“People will sometimes ask me what they need to do to prepare to do this kind of work. My answer: read the Art of War. Seriously. This is a war and it’s all mental. You’ve gotta be prepared.”
Mia Raven took a sip of her drink. She and Melissa, her partner-in-crime, had just finished hanging camouflaged sheets on the clinic fence to prepare for the next morning when patients would be showing up for their scheduled abortions. It was late in the evening on the front porch of the P.O.W.E.R. House, and Mia and Melissa knew they had an early wake-up call the next morning. Patients would start showing up as early as 5:30 a.m. for their procedures. That was the first lesson I learned that night. Fighting for reproductive rights rarely includes a normal bedtime or an adequate night’s sleep.
Mia laughed, “It sounds dramatic, I know. But it’s dangerous work, and you can’t be surprised by that. You’ve got to be willing to put it all on the line to do it. People have died doing what I do. That’s a thought in my mind every day.”
Mia invited me to live a day in her life for this interview. It was a nerve-wracking, yet powerful and necessary experience. In order to truly understand the landscape of reproductive rights in Alabama, I had to watch her methodology. I had to study her strategy. I had to witness what the frontlines really looked like. And I had to truly understand the full-force opposition working against abortion access each day.
I watched her as she prepared for the clinic day: hanging the camouflage on the front fence to hide the patients from the street as they arrived, staking signs in the ground to make it harder for protesters to trespass, and assembling clinic escorts to ensure there would be enough people on the frontlines in the morning. See, the next day was Good Friday and the clinic schedule was full. She knew that the clinic would need to be adequately protected so that patients could receive their reproductive health care as safely as possible.
I first met Mia at the Alabama State House about 3 years ago as the legislature discussed--and later passed--a bill that would extend the waiting period for getting an abortion from the then 24-hour period to the now 48-hour period. It was my first experience watching real government up close, and it was my first experience meeting an advocate like Mia in the flesh. She may not have remembered me from that encounter, but I definitely remembered her. She was welcoming, funny, incredibly informed, and tenacious. Her pink hair was hard to miss, too.
The pink hair has become her identifier now. Folks from pro-choice advocates, state legislators, college students, and anti-choicers know her as the pink-haired, pro-choice woman. And while that is part of her identity, there’s so much more to it. She’s also a soldier and a strategist. Her battle? Protecting reproductive rights in the heart of Alabama. Montgomery’s own Reproductive Rights Warrior.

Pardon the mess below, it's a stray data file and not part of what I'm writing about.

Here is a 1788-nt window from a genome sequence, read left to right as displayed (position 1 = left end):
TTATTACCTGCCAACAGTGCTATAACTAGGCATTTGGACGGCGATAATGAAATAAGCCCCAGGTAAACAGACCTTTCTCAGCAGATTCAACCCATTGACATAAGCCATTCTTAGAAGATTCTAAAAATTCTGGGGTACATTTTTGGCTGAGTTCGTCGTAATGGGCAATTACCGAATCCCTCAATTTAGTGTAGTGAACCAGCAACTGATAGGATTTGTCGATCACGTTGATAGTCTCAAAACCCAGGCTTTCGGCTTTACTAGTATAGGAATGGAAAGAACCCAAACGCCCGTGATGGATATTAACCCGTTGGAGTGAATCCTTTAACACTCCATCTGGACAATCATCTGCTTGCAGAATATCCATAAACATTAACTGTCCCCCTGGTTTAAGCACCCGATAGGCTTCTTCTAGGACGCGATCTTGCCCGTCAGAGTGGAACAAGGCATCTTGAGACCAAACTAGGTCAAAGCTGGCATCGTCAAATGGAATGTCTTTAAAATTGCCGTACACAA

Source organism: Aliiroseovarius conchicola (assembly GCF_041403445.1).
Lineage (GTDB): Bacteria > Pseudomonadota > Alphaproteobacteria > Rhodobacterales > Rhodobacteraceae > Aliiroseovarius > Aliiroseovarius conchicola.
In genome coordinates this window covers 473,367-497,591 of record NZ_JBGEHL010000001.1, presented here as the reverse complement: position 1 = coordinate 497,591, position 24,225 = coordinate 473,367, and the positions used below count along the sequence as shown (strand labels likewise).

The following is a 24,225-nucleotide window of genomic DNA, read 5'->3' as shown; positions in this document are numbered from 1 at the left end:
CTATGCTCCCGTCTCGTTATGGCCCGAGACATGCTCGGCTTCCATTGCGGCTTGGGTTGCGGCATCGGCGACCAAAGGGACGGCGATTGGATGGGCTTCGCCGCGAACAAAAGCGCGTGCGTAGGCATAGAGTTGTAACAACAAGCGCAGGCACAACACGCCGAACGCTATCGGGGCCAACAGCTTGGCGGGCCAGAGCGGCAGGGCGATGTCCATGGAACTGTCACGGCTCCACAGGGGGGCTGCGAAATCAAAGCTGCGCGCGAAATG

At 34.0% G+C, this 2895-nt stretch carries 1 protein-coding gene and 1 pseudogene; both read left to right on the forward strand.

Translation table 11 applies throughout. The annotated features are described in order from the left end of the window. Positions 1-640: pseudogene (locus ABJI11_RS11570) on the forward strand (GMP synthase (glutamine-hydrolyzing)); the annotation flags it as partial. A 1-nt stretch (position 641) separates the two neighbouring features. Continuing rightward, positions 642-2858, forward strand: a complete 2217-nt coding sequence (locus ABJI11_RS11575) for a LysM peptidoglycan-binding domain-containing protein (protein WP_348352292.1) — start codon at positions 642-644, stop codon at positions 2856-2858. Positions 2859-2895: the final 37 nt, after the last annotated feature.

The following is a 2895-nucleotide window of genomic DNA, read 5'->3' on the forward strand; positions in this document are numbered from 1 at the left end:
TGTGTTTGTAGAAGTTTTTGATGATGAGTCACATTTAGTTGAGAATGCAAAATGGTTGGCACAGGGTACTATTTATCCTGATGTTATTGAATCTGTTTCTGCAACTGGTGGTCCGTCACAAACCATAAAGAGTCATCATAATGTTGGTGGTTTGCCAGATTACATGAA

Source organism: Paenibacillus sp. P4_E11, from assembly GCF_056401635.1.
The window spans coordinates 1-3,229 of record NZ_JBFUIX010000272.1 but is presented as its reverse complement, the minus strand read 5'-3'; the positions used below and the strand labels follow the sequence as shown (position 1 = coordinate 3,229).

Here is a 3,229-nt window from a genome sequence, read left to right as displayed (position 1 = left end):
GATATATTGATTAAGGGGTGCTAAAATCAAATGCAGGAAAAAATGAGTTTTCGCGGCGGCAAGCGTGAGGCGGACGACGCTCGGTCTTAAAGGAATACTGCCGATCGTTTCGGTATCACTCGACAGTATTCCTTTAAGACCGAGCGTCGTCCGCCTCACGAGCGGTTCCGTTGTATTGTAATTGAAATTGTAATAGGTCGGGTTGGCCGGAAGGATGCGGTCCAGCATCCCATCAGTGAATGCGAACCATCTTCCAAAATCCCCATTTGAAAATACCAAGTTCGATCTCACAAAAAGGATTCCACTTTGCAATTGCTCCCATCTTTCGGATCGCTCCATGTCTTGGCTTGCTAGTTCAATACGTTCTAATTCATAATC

Mia went to college to study computer science. “I definitely didn’t think I’d be fighting for abortion rights in my 40’s. That was so far from my mind. But when I realized that jobs I could use with my degree were really boring and dominated by men, I knew I had to do something different.” She initially planned to stay away from Montgomery, Alabama, where she was born and raised. “I also didn’t think I’d be back here either. But, here I am.” When I asked her how she ended up back in Montgomery, she explained that she found this city to be her true home--even when there wasn’t much entertainment around. “It’s complicated! Montgomery is… it’s the home of Civil Rights, you know? It’s just home to me. I grew up so close to the capital. So close to downtown. I have a love-hate relationship with Montgomery. It’s too small, and there’s nothing to do… but, the people for the most part are really cool.” This is a sentiment most Montgomerians feel, myself included.
It may seem as though Mia has strayed far off the course she set for herself when she was younger, but she’s actually settled right into the place she was supposed to be. Mia was made for this fight, and she was made to do it right here in Alabama’s state capital.
Her journey in battling for reproductive rights started about 7 years ago as a clinic escort for Reproductive Health Services in Montgomery, AL--the same clinic that was featured in the documentary Trapped. This experience changed her path forever. “I started escorting and I would hear what the protestors would say to the women and it… it was so terrible and creepy. I had to do more.” So she began escorting more, becoming politically engaged in the Alabama Legislature and organizing folks in Montgomery to do the same. Little did Mia know, she was preparing herself to suit-up for a lifetime of war with extremist groups and anti-choice legislators alike.
“That’s the state of abortion care in America… even when you have to get [the procedure] done in heartbreaking situations, you can’t do it without getting harassed by--and no offense--a bunch of men who will never be pregnant. They will never know what it feels like.”